The contribution increases discussed this year would have been implemented a year from now (July 2017), giving school districts and state agencies time to plan for this additional expense.  But school district officials were adamant they could not afford the contribution increases and insisted the state had to commit to increase school aid to cover the cost.  MSRS, their stakeholders (and PERA and others) undoubtedly watched this development closely figuring what’s good for the goose’s budget would be good for the gander’s.  No commitment could be reached on new money now which derailed the contribution increases, but plan officials have made it very clear they will again be requesting them in the 2017 session.

When it became clear that contribution increases would not be enacted this year, retirees began barking about the unfairness of violating the spirit of “shared sacrifice”.  Remarkably, but perhaps not surprisingly, counter to the expressed recommendations of plans themselves, over 60 House members voted yes on a floor amendment to delay cost of living adjustment reductions.  And citing this “fairness” concern, the governor vetoed the omnibus pension bill – which is all the more interesting since his proposed budget had no money to help school districts or state agencies actually share in the sacrifice.

In summarizing what legislators attempted to accomplish this session with respect to pension repair, LCPR Chair Rep. Tim O’Driscoll employed an apt analogy which likened this year’s attempted corrective actions as embarking on just the first leg of a very long flight.  The problem is that we proposed to begin a grueling, multi-decade, around the world journey with a puddle jump from MSP to St. Cloud Regional with a 12-month layover.  And now even that flight out of MSP has been delayed for another year.

Thus, under the increasingly distorted story of what “fairness” means, even exceptionally modest attempts to improve the health of Minnesota’s public pensions have now been put on hold for another year.  In the process, fairness to current public employees whose retirement future is placed at greater risk, fairness to future taxpayers saddled with the costs of both their own (future) public employees and the growing legacy costs of the current employee base, and fairness to Minnesotans facing a future of higher taxes and/or diminished public services gets thrown under the bus.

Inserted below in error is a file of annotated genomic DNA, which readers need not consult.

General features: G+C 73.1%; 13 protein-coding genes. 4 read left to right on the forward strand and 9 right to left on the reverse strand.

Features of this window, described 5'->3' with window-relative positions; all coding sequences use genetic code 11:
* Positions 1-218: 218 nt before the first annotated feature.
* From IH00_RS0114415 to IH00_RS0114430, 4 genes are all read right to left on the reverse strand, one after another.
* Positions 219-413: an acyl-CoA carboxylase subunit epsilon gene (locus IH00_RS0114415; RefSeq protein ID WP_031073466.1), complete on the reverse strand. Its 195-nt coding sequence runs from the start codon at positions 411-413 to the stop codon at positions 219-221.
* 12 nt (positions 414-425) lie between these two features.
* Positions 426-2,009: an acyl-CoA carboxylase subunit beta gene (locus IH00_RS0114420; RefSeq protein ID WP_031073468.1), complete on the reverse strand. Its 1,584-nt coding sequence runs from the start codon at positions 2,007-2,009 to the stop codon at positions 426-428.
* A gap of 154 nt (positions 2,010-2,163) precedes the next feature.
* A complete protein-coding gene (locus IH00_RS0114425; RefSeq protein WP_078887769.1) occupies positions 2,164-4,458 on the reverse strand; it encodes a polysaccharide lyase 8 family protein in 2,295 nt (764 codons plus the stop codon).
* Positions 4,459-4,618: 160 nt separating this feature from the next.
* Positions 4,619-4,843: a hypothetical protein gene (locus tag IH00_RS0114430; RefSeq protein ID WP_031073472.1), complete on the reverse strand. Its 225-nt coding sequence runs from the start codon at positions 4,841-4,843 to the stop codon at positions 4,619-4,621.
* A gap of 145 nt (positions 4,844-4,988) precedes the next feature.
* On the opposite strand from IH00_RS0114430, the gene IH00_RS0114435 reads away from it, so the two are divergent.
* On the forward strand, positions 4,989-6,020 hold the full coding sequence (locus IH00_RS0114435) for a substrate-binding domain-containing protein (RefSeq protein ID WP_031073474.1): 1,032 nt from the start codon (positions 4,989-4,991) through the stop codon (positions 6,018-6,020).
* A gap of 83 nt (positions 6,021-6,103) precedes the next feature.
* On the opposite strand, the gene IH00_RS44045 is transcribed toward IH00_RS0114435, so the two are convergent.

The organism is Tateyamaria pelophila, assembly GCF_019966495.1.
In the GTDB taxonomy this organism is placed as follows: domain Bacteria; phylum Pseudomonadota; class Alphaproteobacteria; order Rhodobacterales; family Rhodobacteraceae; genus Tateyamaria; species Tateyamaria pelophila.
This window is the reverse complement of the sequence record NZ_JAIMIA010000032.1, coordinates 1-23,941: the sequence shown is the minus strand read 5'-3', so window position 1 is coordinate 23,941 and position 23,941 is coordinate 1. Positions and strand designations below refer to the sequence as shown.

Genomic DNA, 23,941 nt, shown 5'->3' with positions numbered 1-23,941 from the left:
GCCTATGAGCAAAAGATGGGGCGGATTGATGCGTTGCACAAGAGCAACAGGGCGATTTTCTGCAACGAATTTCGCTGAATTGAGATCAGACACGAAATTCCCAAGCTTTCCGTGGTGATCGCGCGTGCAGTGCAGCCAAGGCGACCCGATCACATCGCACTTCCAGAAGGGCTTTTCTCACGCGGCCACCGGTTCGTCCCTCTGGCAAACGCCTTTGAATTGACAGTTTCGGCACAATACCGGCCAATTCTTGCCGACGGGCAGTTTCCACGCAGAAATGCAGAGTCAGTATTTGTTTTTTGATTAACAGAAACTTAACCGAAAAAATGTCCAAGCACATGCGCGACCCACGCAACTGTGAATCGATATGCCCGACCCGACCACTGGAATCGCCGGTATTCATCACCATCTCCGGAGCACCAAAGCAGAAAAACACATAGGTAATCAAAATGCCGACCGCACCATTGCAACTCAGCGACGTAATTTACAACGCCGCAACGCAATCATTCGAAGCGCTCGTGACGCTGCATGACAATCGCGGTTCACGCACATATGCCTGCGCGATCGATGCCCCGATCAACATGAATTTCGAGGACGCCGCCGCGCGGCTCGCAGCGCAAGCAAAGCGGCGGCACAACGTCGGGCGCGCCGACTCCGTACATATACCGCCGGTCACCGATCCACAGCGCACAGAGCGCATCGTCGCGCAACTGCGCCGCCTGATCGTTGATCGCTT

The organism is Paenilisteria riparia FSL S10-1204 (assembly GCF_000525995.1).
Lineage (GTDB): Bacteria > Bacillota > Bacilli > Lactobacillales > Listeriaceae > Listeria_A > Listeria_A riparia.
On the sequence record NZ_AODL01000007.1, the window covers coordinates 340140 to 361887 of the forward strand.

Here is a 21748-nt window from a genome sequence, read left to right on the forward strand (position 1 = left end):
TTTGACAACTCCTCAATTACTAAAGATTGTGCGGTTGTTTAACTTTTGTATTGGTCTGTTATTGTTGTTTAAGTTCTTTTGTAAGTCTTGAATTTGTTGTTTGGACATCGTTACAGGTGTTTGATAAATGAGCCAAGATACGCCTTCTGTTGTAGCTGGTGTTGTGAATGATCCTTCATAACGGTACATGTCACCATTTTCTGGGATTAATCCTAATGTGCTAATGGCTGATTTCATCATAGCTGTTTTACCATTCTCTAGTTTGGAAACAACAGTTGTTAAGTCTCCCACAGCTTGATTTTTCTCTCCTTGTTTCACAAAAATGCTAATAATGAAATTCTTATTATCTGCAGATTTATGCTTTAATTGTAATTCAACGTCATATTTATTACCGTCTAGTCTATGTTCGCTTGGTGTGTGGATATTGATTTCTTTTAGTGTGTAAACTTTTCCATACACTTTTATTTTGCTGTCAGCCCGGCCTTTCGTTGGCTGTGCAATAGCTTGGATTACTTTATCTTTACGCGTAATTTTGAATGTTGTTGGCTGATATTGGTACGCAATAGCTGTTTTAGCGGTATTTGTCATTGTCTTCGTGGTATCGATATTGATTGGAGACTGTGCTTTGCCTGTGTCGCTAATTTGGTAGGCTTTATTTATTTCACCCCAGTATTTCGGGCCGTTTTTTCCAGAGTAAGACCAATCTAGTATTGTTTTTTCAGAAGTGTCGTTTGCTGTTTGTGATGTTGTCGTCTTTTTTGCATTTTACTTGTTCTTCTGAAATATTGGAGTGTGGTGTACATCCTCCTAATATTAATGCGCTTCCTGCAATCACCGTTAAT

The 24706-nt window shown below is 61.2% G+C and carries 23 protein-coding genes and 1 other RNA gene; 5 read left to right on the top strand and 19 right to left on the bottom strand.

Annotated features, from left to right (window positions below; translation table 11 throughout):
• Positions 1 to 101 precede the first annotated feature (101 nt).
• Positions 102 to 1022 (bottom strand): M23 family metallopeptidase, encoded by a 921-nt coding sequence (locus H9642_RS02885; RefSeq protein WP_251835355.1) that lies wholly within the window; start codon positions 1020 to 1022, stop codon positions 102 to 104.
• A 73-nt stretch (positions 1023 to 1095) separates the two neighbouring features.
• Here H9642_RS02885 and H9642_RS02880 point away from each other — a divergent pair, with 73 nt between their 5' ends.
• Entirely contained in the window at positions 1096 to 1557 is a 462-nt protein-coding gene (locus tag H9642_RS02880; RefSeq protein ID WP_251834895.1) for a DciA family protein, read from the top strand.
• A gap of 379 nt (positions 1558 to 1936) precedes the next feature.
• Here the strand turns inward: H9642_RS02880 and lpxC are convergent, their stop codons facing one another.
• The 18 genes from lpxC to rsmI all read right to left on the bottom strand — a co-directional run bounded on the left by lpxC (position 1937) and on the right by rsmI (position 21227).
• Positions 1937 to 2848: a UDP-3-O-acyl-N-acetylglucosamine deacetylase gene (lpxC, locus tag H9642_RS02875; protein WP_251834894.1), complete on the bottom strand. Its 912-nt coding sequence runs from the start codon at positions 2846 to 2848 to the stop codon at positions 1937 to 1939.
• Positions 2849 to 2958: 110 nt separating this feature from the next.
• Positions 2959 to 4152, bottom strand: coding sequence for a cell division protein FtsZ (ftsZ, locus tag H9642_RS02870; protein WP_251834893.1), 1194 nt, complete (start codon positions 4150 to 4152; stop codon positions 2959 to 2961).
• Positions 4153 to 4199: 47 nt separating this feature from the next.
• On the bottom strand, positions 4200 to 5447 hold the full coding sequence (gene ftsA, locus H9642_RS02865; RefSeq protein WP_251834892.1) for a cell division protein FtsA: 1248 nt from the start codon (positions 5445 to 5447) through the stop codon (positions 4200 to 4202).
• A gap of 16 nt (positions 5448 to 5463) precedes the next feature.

While many may view the last couple of months as another session of unfulfilled potential, it may be unrealistic to expect more in a year when decisions regarding budget matters weren’t actually required and both houses are up for reelection.  The currency of compromise has been devalued over time, but more so in an election year since campaign literature can so easily market compromise to voters as an electoral liability.  Certainly, the election results this fall will eventually prove to be a more powerful influence on the state’s fiscal future than all the developments of this session combined.

Or as Saul says, “It’s the way of the world. You go with the winner.”

  • 1 Incorporating MMB’s unofficial inflation estimates into FY 2018-19 projected spending would make these decisions look fiscally irresponsible – increasing an existing projected structural deficit in the out biennium from $558 million to $1.33 billion.  However, as we have argued on these pages many times before, applying the CPI to the entire general fund is a much more distorting and far less accurate planning exercise than ignoring inflation altogether.
  • 2 See “The Big Divorce” Fiscal Focus, November-December, 2013;  and “How Other States’ Pension Crises Impact Minnesota’s Own State and Local Budget Debates”